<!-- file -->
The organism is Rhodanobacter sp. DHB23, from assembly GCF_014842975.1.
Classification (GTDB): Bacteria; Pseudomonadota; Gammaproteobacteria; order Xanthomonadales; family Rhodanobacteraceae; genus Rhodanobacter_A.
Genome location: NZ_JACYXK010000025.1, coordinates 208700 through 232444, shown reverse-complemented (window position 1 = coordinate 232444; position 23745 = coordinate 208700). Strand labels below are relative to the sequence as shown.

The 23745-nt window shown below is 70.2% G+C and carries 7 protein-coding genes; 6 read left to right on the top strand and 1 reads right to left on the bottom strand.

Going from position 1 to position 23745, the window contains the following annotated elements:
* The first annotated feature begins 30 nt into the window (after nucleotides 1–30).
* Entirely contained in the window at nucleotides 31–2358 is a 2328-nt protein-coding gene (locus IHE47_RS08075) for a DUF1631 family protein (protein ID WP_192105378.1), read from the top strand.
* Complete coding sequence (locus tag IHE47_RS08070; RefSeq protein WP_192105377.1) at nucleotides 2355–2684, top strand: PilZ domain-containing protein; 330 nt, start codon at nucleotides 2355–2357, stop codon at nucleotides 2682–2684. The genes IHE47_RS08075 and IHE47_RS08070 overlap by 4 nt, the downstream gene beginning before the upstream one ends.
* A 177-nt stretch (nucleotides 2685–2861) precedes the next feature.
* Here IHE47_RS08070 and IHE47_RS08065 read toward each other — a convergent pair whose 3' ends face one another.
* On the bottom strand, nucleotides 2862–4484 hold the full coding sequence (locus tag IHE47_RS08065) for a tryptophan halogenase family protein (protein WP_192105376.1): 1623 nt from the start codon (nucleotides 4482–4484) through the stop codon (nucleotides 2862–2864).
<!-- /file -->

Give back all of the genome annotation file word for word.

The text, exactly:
The organism is Rhodanobacter sp. DHB23, from assembly GCF_014842975.1.
Classification (GTDB): Bacteria; Pseudomonadota; Gammaproteobacteria; order Xanthomonadales; family Rhodanobacteraceae; genus Rhodanobacter_A.
Genome location: NZ_JACYXK010000025.1, coordinates 208700 through 232444, shown reverse-complemented (window position 1 = coordinate 232444; position 23745 = coordinate 208700). Strand labels below are relative to the sequence as shown.

The 23745-nt window shown below is 70.2% G+C and carries 7 protein-coding genes; 6 read left to right on the top strand and 1 reads right to left on the bottom strand.

Going from position 1 to position 23745, the window contains the following annotated elements:
* The first annotated feature begins 30 nt into the window (after nucleotides 1–30).
* Entirely contained in the window at nucleotides 31–2358 is a 2328-nt protein-coding gene (locus IHE47_RS08075) for a DUF1631 family protein (protein ID WP_192105378.1), read from the top strand.
* Complete coding sequence (locus tag IHE47_RS08070; RefSeq protein WP_192105377.1) at nucleotides 2355–2684, top strand: PilZ domain-containing protein; 330 nt, start codon at nucleotides 2355–2357, stop codon at nucleotides 2682–2684. The genes IHE47_RS08075 and IHE47_RS08070 overlap by 4 nt, the downstream gene beginning before the upstream one ends.
* A 177-nt stretch (nucleotides 2685–2861) precedes the next feature.
* Here IHE47_RS08070 and IHE47_RS08065 read toward each other — a convergent pair whose 3' ends face one another.
* On the bottom strand, nucleotides 2862–4484 hold the full coding sequence (locus tag IHE47_RS08065) for a tryptophan halogenase family protein (protein WP_192105376.1): 1623 nt from the start codon (nucleotides 4482–4484) through the stop codon (nucleotides 2862–2864).